Plaintiff's complaint purports to allege a claim against the moving Defendants for a violation of his Ninth and Tenth Amendment rights. Plaintiff avers in a conclusory fashion that "Defendants . . . deprived Plaintiff of his 9th and 10th Amendment Rights, which protect him from Oath-breaking so-called 'public servants' who wallow at the trough of the Public dole while trampling upon Plaintiff's Constitutional Rights." (Complaint, ¶XXII).
The Ninth Amendment does not independently secure any substantive constitutional rights, but rather has been interpreted to be a rule of construction. Gagliardi v. Clark, 2006 U.S. Dist. LEXIS 70509, *49-51 (W.D. Pa. 2006)(internal citations omitted). A §1983 civil rights claim premised on the Ninth Amendment fails because there are no constitutional rights secured by that amendment.
The Tenth Amendment provides that, "[t]he powers not delegated to the United States by the Constitution, nor prohibited by it to the States, are reserved to the States respectively, or to the people." U.S. Const. amend. X. There are simply no factual averments in the complaint that implicate the Tenth Amendment. This claim fails as well.
G. Fourteenth Amendment Claim
Plaintiff alleges in a conclusory fashion that the Defendants deprived him of his right to life, liberty, or property without due process of the law, and of his rights to equal protection under the law. (Complaint, ¶XXXXIV(c)). Plaintiff's Fourteenth Amendment Claim is simply not supported by a statement that simply restates the language of the Amendment, and is not supported by any minimal factual averment.
To succeed in a substantive due process claim under §1983, a plaintiff must establish as a threshold matter that he has a protected property interest to which the Fourteenth Amendment's due process protection applies. Woodwind Estates, Ltd. v. Gretkowski, 205 F.3d 118, 123 (3d Cir. 2000). If a plaintiff makes that showing, a violation of substantive due process rights by an executive official is proven if:
(1) the official deprived the plaintiff of the protected property interest;
(2) through actions that were so arbitrary and egregious as to shock the conscience. County of Sacramento v. Lewis, 523 U.S. 833, 846047 (1998). Plaintiff has not identified any fundamental right of which he was allegedly deprived by the moving Defendants. Moreover, Plaintiff has not identified any conduct by the moving Defendants that "shocks the conscience." Accordingly, Plaintiff has not pled any facts capable of supporting a substantive due process claim.
To state a claim under §1983 for deprivation of procedural due process rights, a plaintiff must allege that (1) he was deprived of an individual interest that is encompassed within the Fourteenth Amendment's protection of "life, liberty, or "property," and (2) the procedures available to him did not provide "due process of law." Alvin v. Suzuki, 227 F.3d 107, 116 (3d Cir. 2000). A review of Plaintiff's complaint reveals that he has simply pled no facts to maintain a procedural due process claim against the moving Defendants.
The equal protection clause of the Fourteenth Amendment provides that no State shall "deny any person within its jurisdiction the equal protection of the laws." U.S. Const. amend. XIV. Plaintiff has not alleged within his complaint that he was deprived of his right to equal protection because he has not alleged that he was treated differently than similarly situated persons; nor has Plaintiff alleged that a decision to treat him differently was made on the basis of an unjustifiable standard, such as race, religion, or any other impermissible factor. See Government of the Virgin Islands v. Harrigan, 791 F.2d 34, 36 (3d Cir. 1986); Batson v. Kentucky, 476 U.S. 79, 93 (1986); Keenan v. City of Philadelphia, 983 F.2d 459, 465 (3d Cir. 1992); Andrews v. City of Philadelphia, 895 F.2d 1469, 1478 (3d Cir. 1990).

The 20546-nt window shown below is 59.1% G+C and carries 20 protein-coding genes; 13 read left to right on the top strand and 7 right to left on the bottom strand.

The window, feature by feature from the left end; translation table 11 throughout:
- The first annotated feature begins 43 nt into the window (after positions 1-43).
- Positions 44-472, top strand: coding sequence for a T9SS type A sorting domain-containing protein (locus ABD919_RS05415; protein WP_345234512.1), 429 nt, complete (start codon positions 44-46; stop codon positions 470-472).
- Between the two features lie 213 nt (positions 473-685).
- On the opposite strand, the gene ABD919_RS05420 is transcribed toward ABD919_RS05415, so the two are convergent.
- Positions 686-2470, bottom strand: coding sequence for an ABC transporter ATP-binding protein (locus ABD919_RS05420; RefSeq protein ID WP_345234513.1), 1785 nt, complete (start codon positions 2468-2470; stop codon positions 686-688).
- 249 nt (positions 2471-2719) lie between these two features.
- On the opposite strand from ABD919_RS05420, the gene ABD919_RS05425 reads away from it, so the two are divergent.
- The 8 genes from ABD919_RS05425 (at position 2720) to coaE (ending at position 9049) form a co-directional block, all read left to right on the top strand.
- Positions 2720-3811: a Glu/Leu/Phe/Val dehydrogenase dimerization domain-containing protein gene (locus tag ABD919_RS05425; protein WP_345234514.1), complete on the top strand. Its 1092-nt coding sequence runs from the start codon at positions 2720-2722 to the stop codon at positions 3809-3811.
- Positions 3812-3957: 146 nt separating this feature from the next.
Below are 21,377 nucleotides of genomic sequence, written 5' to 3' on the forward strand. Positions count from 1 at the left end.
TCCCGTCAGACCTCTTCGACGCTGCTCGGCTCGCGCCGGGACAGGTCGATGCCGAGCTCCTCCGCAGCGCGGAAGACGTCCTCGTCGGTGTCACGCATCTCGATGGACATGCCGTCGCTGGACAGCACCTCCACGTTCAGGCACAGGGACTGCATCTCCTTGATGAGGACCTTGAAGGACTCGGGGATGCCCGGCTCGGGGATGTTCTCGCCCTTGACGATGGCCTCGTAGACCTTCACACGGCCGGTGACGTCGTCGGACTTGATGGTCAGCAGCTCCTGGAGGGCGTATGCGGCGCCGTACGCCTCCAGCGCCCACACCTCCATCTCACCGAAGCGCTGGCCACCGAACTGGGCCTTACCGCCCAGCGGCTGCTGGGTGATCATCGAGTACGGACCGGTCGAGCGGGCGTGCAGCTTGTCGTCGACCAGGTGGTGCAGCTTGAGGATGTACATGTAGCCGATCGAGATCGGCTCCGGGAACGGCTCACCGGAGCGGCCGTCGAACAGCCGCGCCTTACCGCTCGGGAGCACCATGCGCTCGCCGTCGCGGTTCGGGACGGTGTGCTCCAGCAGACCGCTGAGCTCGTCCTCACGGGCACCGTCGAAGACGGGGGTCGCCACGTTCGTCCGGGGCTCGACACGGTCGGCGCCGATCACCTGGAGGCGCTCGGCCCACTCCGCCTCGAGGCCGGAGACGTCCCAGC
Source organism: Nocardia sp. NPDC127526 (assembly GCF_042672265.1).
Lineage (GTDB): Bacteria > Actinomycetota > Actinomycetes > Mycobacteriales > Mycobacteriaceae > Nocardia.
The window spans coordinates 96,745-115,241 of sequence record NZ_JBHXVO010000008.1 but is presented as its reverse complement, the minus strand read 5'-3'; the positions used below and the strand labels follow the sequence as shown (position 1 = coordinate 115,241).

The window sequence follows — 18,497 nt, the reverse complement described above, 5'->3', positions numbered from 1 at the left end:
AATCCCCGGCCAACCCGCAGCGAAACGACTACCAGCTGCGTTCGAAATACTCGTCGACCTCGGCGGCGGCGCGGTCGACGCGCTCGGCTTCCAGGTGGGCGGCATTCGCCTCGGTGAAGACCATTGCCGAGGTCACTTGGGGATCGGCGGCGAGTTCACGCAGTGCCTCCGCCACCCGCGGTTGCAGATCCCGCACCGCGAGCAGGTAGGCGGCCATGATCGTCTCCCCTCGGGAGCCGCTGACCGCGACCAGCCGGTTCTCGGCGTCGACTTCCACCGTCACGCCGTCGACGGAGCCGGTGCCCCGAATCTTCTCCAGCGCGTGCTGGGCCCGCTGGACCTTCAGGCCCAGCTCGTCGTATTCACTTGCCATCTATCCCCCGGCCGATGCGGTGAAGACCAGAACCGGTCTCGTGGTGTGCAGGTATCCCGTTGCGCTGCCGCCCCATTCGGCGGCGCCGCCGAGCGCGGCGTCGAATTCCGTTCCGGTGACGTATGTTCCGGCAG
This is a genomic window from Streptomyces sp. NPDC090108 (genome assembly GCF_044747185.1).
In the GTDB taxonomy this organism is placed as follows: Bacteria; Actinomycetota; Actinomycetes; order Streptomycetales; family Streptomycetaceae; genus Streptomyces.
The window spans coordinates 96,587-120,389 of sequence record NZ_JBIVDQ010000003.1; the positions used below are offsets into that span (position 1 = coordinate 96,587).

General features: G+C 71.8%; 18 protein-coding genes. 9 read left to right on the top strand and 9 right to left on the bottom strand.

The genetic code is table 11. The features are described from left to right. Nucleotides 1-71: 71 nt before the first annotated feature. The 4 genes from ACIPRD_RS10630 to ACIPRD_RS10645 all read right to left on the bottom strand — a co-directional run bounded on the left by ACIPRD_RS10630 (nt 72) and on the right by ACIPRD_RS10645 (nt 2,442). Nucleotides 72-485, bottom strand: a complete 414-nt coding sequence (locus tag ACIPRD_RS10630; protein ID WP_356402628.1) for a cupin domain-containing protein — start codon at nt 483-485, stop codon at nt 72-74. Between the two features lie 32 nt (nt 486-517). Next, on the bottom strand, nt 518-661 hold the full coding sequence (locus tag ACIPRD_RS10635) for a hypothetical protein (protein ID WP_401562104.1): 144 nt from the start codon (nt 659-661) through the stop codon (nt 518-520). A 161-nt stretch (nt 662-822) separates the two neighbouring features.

H. Civil Conspiracy Claim
Plaintiff's complaint purports to state a claim of civil conspiracy pursuant to 18 U.S.C. § 1961. To state a civil RICO claim, a plaintiff must allege: (1) conduct; (2) of an enterprise; (3) through a pattern; (d) of racketeering activity. See Lum v. Bank of America, 361 F. 3d 217, 223 (3d Cir. 2004). A "pattern of racketeering activity" requires "at least two acts" of conduct indictable under various enumerated federal criminal statutes. 18 U.S.C. §1961(1), (5).
A review of the complaint reveals that Plaintiff has not alleged any facts from which one could infer an agreement or understanding amongst the Defendants to violate the Plaintiff's rights, constitutional or otherwise. Nor has the Plaintiff alleged facts that colorably meet any of the RICO touchstones as set forht above. Accordingly, we shall dismiss Plaintiff's civil conspiracy claim.
Accordingly, for the foregoing reasons, we shall grant the Defendants' Motion and dismiss the complaint as against them for Plaintiff's failure to state a claim upon which relief can be granted, pursuant to Fed. R. Civ. P. 12(b)(6).
NOW, THEREFORE, IT IS HEREBY ORDERED THAT:
1. Defendants' Motion to Dismiss (doc. 13) is GRANTED.
2. The following Defendants shall be terminated as parties to this action: John Kerns, John Melville, Greg Gordon, William Minor, Mary Kerns, Louise Melville, Dixie Gordon and Jane Doe Minor.
3. All claims against Defendant Tina Curran, who is deceased are DISMISSED.*fn4 The Clerk shall terminate Tina Curran as a party to this action.
John E. Jones III United States District Judge